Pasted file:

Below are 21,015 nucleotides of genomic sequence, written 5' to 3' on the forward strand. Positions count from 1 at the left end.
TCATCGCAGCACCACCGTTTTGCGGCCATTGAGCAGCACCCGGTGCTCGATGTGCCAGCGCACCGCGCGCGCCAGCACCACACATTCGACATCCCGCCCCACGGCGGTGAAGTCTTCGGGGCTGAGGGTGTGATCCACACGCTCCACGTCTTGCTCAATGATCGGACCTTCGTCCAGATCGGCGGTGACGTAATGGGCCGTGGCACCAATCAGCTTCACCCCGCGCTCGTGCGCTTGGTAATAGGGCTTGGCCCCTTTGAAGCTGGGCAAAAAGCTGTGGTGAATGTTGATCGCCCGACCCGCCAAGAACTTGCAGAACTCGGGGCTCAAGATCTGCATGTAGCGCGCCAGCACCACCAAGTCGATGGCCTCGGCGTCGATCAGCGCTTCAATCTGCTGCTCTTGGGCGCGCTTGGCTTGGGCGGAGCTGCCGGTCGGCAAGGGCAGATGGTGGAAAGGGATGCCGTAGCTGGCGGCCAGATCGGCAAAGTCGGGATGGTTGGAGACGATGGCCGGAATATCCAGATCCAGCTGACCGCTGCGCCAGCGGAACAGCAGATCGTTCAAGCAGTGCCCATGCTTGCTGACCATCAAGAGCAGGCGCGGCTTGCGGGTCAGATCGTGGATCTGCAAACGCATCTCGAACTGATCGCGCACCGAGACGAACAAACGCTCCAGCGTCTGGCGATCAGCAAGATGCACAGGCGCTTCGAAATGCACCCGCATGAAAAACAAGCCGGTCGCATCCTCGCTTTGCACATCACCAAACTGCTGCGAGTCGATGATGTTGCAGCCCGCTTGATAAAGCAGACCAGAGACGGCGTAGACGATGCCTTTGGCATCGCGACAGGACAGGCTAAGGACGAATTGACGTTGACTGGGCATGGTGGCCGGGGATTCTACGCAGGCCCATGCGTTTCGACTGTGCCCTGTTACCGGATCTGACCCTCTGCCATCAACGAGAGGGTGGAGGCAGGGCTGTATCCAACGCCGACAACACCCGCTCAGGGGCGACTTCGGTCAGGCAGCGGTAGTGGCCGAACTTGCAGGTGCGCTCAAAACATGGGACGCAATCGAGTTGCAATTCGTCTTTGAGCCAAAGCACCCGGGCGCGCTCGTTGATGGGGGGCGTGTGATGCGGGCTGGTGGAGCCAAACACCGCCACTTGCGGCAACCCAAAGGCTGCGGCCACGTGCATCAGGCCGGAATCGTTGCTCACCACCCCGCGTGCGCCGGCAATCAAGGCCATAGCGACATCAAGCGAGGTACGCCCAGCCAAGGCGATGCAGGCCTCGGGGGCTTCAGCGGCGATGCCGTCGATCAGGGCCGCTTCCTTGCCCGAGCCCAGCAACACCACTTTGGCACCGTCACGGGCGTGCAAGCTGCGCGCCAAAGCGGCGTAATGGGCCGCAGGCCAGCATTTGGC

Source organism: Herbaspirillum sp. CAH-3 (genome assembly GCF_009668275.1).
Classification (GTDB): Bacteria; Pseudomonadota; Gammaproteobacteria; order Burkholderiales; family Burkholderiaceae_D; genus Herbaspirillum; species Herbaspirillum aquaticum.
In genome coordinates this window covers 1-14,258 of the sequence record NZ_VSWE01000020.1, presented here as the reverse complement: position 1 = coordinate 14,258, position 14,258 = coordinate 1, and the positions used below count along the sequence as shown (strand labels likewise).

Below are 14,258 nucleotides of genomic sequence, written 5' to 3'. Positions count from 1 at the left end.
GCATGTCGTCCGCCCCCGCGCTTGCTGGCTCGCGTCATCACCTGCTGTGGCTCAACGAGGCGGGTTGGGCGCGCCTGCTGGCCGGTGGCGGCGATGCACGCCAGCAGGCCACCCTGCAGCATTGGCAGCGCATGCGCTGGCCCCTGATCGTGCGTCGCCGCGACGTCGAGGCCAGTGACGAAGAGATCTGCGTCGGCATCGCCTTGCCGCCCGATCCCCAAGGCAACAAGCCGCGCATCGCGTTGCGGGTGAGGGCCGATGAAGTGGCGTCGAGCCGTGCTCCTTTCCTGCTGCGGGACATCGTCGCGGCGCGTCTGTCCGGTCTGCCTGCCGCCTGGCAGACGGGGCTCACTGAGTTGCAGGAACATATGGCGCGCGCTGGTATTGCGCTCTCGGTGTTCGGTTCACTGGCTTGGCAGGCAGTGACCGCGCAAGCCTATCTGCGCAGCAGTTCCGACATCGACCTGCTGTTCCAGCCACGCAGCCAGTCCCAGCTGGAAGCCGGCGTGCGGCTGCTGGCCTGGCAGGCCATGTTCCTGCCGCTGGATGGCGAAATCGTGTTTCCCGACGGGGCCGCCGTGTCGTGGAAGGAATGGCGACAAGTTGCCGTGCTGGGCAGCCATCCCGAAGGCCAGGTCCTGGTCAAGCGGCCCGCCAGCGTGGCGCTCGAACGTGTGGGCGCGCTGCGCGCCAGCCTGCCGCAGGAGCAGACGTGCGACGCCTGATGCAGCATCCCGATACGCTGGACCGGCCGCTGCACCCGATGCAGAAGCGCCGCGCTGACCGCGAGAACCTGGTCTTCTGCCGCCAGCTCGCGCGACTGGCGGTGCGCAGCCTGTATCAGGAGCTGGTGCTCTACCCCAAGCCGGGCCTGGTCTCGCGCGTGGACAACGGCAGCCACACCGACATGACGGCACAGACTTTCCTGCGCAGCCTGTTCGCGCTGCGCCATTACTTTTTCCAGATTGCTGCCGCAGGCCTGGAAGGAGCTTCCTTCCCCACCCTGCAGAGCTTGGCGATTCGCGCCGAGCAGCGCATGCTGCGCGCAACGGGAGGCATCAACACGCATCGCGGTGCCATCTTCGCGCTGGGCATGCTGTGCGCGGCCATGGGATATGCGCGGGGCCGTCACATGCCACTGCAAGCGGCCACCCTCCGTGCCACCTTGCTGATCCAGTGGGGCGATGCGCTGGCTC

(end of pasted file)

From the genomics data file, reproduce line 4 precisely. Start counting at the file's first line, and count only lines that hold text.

Classification (GTDB): Bacteria; Pseudomonadota; Gammaproteobacteria; order Burkholderiales; family Burkholderiaceae_D; genus Herbaspirillum; species Herbaspirillum aquaticum.